We are a federally designated Debt Relief Agency under the United States Bankruptcy Laws. We assist people with finding solutions to their debt problems, including, where appropriate, assisting with the filing of petitions for relief under the Bankruptcy Code.
Foreclosure Timing In California
The question most often asked in our office when a client is delinquent on their mortgage is “How long do I have before my home is sold in foreclosure?” This article is intended to provide a basic outline of the timing involved in a non-judicial foreclosure. The specific laws regarding foreclosure in California can be found in the California Civil Code.
Under a recent amendment to California foreclosure laws, the Lender must contact the borrower by telephone or U.S. mail to see if there is some type of “work-out” that can take place to avoid a foreclosure.
If the borrower and lender are unable to work something out, the Lender will file a “Notice of Default” (NOD) in the county where the property is located. These notices are published and so often your realtor, neighbors, friends will know about the default even before you have had a chance to read the notice yourself. The notice basically states that you have 90 days to bring the loan current or else the Lender will proceed with the foreclosure.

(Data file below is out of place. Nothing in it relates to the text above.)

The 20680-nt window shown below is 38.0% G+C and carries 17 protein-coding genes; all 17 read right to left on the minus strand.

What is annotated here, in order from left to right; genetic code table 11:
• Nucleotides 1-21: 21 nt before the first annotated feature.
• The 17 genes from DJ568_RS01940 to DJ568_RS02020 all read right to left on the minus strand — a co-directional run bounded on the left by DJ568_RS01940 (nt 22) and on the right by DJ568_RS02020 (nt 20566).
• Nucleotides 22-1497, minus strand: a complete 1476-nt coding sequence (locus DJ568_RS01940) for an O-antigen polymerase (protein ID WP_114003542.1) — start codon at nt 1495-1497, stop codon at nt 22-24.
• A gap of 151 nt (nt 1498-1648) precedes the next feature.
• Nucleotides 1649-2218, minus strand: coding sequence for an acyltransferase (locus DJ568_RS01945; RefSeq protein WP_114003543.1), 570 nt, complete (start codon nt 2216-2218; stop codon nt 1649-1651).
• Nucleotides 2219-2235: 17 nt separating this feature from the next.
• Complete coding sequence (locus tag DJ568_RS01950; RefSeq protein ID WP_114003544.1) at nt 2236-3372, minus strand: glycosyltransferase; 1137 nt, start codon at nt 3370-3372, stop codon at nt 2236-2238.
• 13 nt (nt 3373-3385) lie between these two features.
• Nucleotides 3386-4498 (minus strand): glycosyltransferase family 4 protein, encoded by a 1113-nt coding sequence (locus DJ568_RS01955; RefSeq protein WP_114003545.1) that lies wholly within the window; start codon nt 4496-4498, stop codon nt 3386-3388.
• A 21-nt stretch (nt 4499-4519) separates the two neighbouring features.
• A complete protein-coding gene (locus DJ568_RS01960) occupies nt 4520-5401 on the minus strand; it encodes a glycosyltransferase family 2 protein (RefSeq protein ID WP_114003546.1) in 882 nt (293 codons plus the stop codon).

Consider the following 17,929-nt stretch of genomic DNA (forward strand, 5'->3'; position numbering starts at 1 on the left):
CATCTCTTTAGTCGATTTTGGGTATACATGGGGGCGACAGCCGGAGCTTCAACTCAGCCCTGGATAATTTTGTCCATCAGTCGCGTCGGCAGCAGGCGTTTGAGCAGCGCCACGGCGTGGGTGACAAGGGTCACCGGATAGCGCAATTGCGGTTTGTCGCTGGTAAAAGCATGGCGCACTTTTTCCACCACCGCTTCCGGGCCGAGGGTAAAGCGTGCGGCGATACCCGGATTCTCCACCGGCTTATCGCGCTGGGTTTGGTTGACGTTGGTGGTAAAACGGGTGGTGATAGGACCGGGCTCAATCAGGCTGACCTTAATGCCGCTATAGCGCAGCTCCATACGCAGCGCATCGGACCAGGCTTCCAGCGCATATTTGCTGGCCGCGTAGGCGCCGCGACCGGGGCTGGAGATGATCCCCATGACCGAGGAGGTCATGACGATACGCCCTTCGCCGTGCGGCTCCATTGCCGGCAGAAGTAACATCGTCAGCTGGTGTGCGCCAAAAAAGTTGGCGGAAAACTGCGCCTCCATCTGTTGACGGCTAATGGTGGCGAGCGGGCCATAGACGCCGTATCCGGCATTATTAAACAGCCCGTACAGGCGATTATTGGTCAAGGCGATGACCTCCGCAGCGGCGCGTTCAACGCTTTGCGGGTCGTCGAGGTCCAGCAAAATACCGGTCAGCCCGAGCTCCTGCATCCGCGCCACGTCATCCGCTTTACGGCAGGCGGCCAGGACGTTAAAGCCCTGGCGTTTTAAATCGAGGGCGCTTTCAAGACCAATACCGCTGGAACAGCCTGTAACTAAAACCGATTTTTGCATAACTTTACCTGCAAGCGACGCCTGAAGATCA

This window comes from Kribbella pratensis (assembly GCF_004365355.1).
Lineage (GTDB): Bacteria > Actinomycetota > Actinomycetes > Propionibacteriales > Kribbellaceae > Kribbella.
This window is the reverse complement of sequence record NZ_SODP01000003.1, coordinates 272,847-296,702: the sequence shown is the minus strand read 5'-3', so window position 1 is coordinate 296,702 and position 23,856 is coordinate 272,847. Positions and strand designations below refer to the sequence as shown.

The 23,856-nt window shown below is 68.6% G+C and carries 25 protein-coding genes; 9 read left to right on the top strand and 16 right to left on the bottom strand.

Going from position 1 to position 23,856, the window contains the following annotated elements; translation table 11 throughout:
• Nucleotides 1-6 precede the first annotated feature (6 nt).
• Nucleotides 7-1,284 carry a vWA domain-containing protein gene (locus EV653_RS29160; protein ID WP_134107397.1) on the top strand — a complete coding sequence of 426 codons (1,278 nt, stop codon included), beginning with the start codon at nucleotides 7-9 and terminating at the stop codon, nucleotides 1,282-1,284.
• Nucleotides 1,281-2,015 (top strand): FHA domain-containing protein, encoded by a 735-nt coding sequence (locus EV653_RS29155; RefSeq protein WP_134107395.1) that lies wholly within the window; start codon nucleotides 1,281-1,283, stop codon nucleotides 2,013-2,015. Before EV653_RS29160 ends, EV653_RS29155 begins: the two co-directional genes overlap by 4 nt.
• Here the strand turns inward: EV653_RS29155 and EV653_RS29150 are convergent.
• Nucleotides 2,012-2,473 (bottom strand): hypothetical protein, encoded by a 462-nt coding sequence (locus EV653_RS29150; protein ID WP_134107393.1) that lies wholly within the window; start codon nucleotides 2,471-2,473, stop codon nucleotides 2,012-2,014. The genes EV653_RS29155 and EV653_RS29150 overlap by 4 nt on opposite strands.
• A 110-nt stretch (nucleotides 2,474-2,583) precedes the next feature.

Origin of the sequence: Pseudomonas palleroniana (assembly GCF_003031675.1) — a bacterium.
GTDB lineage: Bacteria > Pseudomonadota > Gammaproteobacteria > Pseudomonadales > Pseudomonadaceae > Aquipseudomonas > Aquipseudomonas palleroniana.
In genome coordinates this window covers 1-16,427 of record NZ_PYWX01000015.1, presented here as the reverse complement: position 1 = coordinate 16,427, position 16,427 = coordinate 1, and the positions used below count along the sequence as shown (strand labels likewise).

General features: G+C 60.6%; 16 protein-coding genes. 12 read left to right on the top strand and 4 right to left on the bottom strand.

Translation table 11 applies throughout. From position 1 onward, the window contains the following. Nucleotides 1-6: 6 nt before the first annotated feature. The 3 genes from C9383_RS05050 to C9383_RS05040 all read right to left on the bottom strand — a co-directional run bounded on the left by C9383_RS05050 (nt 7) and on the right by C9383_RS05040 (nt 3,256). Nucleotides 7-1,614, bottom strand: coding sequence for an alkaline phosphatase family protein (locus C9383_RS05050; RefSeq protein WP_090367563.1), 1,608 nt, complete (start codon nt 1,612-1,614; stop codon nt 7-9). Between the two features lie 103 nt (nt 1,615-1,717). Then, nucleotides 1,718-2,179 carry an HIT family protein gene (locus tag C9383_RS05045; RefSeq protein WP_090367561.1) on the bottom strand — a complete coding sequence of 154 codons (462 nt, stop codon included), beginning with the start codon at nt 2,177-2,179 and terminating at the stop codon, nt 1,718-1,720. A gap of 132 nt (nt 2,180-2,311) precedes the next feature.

After the 90 days have passed, if the loan is still delinquent, the lender will file a “Notice of Sale” which indicates the day and time that the home will be sold in foreclosure (usually to the bank). This sale date must be at least 21 days out from the date the Notice of Sale is issued.
In some cases, on loans recorded between January 1, 2003, and January 1, 2008, an additional 90 days must be giving between the Notice of Sale and actual sale date.
California has a one-action rule which means that if a Lender goes down this non-judicial foreclosure path, they can not pursue you for any deficiency balance. However, sometimes a 2nd mortgage or HELOC will still come after you (typically this happens in the form of a debt buyer 3-4 years after the foreclosure was completed).
If you believe you are facing foreclosure or are being pursued by a 2nd mortgage lender or HELOC servicer after foreclosure has already taken place on your property, bankruptcy may be a great option for you to consider.